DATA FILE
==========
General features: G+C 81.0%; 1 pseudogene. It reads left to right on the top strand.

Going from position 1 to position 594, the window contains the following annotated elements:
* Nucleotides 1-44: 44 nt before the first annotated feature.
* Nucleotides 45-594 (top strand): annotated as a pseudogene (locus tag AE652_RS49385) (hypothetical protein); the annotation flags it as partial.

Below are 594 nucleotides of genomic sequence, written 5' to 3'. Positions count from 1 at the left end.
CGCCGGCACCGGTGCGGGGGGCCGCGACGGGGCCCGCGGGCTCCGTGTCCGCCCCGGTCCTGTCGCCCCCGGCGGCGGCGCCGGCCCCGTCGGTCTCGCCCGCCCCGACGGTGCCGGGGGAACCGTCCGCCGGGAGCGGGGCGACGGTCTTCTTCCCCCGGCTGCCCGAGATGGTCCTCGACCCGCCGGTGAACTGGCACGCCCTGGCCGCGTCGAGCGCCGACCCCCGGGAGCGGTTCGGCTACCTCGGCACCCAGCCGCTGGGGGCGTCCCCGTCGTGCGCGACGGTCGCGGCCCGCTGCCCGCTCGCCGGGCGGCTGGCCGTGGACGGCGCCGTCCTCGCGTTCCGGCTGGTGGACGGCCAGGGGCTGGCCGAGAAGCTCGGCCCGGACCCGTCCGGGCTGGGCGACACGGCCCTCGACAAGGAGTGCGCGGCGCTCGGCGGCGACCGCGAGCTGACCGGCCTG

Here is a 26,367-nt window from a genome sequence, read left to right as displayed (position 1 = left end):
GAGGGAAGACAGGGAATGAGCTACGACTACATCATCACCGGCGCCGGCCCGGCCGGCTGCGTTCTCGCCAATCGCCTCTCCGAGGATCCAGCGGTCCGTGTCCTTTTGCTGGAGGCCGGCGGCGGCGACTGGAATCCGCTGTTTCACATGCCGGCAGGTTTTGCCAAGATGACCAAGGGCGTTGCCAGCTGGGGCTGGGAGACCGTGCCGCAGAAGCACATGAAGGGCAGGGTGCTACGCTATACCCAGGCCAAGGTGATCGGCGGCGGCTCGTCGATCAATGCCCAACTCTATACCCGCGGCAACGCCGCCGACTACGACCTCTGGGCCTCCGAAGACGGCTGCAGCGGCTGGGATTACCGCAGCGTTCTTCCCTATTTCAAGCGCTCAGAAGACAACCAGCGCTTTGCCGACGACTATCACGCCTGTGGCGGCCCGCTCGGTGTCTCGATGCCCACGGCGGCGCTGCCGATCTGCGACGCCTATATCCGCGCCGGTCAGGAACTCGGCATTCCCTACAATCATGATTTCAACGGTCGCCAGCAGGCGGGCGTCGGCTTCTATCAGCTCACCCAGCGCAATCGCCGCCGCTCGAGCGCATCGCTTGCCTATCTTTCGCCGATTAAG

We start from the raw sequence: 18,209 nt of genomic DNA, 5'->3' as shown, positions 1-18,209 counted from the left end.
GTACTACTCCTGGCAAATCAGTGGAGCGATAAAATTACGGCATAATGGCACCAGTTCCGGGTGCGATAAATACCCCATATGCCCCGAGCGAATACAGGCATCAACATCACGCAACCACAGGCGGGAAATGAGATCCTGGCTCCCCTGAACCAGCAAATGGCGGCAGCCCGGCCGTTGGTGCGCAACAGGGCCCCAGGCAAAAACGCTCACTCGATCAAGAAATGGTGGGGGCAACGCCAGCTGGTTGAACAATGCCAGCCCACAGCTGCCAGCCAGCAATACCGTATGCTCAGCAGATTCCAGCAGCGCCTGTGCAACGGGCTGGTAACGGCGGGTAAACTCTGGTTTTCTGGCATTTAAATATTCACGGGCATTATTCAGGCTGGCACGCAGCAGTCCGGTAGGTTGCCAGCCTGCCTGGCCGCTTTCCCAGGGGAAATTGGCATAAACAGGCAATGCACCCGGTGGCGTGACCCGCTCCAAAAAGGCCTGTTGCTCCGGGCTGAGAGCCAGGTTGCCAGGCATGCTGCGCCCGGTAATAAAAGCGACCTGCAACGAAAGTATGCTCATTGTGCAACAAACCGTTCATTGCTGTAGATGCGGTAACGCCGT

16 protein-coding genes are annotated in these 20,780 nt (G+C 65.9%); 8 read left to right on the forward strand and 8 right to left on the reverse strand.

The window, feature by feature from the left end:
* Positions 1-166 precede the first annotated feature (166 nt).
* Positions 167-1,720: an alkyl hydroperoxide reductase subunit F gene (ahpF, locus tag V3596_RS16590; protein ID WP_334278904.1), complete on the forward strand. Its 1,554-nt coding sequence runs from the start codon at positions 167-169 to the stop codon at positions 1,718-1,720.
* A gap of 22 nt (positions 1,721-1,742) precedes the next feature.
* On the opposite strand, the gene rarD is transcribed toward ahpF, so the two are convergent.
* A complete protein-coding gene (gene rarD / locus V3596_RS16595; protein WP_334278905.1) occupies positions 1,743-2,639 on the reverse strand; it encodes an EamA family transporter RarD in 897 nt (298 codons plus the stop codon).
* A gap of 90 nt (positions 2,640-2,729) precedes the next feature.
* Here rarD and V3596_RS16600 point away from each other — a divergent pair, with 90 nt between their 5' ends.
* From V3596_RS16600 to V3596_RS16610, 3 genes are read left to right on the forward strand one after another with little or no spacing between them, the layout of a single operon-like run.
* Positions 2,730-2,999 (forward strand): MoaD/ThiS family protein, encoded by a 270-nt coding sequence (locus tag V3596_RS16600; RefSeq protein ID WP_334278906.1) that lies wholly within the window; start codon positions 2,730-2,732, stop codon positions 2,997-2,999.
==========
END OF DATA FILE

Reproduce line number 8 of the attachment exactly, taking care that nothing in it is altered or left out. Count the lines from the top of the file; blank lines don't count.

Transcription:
GAGGGAAGACAGGGAATGAGCTACGACTACATCATCACCGGCGCCGGCCCGGCCGGCTGCGTTCTCGCCAATCGCCTCTCCGAGGATCCAGCGGTCCGTGTCCTTTTGCTGGAGGCCGGCGGCGGCGACTGGAATCCGCTGTTTCACATGCCGGCAGGTTTTGCCAAGATGACCAAGGGCGTTGCCAGCTGGGGCTGGGAGACCGTGCCGCAGAAGCACATGAAGGGCAGGGTGCTACGCTATACCCAGGCCAAGGTGATCGGCGGCGGCTCGTCGATCAATGCCCAACTCTATACCCGCGGCAACGCCGCCGACTACGACCTCTGGGCCTCCGAAGACGGCTGCAGCGGCTGGGATTACCGCAGCGTTCTTCCCTATTTCAAGCGCTCAGAAGACAACCAGCGCTTTGCCGACGACTATCACGCCTGTGGCGGCCCGCTCGGTGTCTCGATGCCCACGGCGGCGCTGCCGATCTGCGACGCCTATATCCGCGCCGGTCAGGAACTCGGCATTCCCTACAATCATGATTTCAACGGTCGCCAGCAGGCGGGCGTCGGCTTCTATCAGCTCACCCAGCGCAATCGCCGCCGCTCGAGCGCATCGCTTGCCTATCTTTCGCCGATTAAG